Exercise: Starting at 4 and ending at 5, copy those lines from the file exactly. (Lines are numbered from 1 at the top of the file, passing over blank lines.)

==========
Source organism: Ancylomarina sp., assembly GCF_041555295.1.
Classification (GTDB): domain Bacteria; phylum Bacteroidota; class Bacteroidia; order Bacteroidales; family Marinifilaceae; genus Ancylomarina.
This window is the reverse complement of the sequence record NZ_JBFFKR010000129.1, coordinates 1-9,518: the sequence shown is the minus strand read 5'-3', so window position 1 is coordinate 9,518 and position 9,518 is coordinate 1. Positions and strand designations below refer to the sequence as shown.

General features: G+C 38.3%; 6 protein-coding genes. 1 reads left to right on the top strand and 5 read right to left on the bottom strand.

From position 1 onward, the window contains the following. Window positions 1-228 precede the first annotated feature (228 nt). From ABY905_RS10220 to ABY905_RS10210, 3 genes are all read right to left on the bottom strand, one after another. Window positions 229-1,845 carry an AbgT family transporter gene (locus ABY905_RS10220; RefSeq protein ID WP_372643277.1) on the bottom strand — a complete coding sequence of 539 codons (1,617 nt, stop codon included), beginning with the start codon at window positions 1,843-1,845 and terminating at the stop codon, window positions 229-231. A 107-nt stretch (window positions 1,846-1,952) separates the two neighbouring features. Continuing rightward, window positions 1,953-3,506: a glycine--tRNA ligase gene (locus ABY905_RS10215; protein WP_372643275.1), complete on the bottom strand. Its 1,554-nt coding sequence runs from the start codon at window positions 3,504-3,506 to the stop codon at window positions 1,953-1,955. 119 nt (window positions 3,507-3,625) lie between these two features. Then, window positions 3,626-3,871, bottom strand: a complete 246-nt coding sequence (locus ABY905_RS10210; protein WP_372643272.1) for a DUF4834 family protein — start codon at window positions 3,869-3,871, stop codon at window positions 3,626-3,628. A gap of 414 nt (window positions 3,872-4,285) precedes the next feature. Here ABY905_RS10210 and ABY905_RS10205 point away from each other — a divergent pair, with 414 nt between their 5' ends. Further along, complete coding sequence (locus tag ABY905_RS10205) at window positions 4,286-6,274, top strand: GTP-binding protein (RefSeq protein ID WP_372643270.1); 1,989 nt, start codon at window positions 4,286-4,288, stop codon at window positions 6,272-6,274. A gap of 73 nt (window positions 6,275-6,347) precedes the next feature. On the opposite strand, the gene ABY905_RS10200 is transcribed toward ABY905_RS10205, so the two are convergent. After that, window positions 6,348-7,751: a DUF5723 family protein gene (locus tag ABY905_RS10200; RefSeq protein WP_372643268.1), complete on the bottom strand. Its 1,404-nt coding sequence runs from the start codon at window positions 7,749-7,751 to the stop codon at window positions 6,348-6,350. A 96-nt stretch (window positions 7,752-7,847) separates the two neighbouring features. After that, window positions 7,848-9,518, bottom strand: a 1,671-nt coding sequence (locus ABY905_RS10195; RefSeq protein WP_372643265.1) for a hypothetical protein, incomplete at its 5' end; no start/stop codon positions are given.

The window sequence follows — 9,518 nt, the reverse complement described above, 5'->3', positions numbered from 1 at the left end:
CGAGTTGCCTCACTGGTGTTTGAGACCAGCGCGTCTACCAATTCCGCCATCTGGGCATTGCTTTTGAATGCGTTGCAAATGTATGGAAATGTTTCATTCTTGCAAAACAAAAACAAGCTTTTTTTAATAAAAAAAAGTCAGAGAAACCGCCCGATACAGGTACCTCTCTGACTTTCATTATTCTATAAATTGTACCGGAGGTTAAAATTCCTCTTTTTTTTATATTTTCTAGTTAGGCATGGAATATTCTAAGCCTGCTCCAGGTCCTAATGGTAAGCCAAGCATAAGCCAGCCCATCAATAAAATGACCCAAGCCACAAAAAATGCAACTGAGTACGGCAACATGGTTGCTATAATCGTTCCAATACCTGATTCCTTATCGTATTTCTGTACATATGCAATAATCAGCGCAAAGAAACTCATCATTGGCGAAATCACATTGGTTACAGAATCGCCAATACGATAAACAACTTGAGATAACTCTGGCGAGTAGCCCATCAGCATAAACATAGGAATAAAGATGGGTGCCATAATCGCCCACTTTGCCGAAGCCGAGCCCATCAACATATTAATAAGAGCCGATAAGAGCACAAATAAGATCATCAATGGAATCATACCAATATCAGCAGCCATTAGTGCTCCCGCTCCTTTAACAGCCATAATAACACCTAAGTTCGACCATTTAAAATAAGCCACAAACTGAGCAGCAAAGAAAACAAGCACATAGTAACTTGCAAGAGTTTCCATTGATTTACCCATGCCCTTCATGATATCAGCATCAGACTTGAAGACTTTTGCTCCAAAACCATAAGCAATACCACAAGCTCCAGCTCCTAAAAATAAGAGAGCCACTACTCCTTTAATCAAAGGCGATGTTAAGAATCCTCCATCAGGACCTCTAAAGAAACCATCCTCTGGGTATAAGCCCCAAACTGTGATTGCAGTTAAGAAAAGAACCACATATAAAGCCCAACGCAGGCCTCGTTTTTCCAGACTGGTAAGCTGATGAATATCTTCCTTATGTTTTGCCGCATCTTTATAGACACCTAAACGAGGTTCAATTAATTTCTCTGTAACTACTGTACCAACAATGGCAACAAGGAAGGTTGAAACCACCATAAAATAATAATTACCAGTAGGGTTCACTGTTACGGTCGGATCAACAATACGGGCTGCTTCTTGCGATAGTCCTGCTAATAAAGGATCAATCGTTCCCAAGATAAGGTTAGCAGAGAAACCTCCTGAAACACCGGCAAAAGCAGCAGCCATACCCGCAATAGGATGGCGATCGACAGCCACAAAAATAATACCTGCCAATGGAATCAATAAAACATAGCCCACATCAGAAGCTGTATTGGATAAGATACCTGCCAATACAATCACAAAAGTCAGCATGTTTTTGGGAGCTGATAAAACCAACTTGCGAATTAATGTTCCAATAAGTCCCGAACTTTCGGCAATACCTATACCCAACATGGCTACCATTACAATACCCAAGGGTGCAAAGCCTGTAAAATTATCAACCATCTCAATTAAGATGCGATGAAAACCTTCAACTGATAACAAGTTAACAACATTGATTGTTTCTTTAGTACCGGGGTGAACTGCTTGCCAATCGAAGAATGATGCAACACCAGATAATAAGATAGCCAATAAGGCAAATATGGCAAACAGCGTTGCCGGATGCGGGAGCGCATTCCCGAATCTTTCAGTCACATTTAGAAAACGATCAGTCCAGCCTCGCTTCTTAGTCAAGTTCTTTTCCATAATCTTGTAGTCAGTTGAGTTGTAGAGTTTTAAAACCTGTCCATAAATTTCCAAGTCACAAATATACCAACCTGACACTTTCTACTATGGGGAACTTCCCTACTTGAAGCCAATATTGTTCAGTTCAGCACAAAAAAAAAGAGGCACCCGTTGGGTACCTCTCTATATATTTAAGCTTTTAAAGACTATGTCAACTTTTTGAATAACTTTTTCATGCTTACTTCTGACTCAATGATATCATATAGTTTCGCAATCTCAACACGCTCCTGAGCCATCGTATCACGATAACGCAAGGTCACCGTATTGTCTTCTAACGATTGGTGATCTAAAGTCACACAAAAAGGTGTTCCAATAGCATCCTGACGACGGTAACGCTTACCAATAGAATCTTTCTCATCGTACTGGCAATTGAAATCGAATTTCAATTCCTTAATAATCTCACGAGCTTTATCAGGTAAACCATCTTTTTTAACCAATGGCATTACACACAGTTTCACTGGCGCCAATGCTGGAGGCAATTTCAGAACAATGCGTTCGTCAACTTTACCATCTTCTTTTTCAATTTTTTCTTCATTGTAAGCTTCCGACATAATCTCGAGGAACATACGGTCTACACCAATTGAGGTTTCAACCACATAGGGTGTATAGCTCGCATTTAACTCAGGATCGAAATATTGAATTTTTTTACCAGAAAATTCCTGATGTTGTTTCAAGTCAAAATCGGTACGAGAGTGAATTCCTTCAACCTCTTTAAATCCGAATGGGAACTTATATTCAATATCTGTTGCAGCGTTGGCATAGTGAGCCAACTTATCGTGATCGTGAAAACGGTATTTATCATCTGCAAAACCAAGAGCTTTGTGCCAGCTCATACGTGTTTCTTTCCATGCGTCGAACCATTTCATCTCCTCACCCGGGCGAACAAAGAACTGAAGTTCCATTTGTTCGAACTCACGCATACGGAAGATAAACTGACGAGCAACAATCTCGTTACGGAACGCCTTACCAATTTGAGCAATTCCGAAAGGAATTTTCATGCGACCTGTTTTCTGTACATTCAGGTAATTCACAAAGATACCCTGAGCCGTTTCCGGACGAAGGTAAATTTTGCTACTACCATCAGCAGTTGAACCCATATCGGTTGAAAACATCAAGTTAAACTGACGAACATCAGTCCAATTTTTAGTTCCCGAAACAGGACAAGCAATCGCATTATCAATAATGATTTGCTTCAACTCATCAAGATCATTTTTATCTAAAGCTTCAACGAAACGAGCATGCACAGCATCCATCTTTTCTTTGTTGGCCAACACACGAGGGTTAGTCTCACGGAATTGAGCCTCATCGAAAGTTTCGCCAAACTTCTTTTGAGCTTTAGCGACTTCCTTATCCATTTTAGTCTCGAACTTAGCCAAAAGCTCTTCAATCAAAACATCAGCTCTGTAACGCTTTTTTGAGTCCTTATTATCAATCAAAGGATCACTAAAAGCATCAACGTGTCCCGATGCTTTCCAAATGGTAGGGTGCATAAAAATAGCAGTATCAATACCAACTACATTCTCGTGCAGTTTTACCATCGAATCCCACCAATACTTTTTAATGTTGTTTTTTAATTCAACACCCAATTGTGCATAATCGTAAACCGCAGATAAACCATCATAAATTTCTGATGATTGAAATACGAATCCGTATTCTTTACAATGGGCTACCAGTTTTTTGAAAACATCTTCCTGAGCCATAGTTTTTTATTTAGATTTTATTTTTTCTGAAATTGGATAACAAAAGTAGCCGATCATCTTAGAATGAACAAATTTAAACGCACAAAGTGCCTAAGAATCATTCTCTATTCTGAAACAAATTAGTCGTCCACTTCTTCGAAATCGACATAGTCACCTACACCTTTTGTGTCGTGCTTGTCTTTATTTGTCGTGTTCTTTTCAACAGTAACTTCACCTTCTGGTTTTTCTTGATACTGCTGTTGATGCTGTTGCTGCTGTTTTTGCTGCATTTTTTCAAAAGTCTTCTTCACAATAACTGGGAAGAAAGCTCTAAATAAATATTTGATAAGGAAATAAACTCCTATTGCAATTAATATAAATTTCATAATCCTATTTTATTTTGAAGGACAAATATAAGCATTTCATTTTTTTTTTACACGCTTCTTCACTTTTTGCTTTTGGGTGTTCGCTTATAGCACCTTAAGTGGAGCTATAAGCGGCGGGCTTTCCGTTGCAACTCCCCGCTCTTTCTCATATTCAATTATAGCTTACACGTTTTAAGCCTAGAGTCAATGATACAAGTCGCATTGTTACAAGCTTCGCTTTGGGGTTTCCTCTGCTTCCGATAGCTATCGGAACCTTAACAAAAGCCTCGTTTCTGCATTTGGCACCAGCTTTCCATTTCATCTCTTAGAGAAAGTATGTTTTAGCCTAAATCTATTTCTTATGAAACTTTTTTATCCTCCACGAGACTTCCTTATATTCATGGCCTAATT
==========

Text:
General features: G+C 38.3%; 6 protein-coding genes. 1 reads left to right on the top strand and 5 read right to left on the bottom strand.

From position 1 onward, the window contains the following. Window positions 1-228 precede the first annotated feature (228 nt). From ABY905_RS10220 to ABY905_RS10210, 3 genes are all read right to left on the bottom strand, one after another. Window positions 229-1,845 carry an AbgT family transporter gene (locus ABY905_RS10220; RefSeq protein ID WP_372643277.1) on the bottom strand — a complete coding sequence of 539 codons (1,617 nt, stop codon included), beginning with the start codon at window positions 1,843-1,845 and terminating at the stop codon, window positions 229-231. A 107-nt stretch (window positions 1,846-1,952) separates the two neighbouring features. Continuing rightward, window positions 1,953-3,506: a glycine--tRNA ligase gene (locus ABY905_RS10215; protein WP_372643275.1), complete on the bottom strand. Its 1,554-nt coding sequence runs from the start codon at window positions 3,504-3,506 to the stop codon at window positions 1,953-1,955. 119 nt (window positions 3,507-3,625) lie between these two features. Then, window positions 3,626-3,871, bottom strand: a complete 246-nt coding sequence (locus ABY905_RS10210; protein WP_372643272.1) for a DUF4834 family protein — start codon at window positions 3,869-3,871, stop codon at window positions 3,626-3,628. A gap of 414 nt (window positions 3,872-4,285) precedes the next feature. Here ABY905_RS10210 and ABY905_RS10205 point away from each other — a divergent pair, with 414 nt between their 5' ends. Further along, complete coding sequence (locus tag ABY905_RS10205) at window positions 4,286-6,274, top strand: GTP-binding protein (RefSeq protein ID WP_372643270.1); 1,989 nt, start codon at window positions 4,286-4,288, stop codon at window positions 6,272-6,274. A gap of 73 nt (window positions 6,275-6,347) precedes the next feature. On the opposite strand, the gene ABY905_RS10200 is transcribed toward ABY905_RS10205, so the two are convergent. After that, window positions 6,348-7,751: a DUF5723 family protein gene (locus tag ABY905_RS10200; RefSeq protein WP_372643268.1), complete on the bottom strand. Its 1,404-nt coding sequence runs from the start codon at window positions 7,749-7,751 to the stop codon at window positions 6,348-6,350. A 96-nt stretch (window positions 7,752-7,847) separates the two neighbouring features. After that, window positions 7,848-9,518, bottom strand: a 1,671-nt coding sequence (locus ABY905_RS10195; RefSeq protein WP_372643265.1) for a hypothetical protein, incomplete at its 5' end; no start/stop codon positions are given.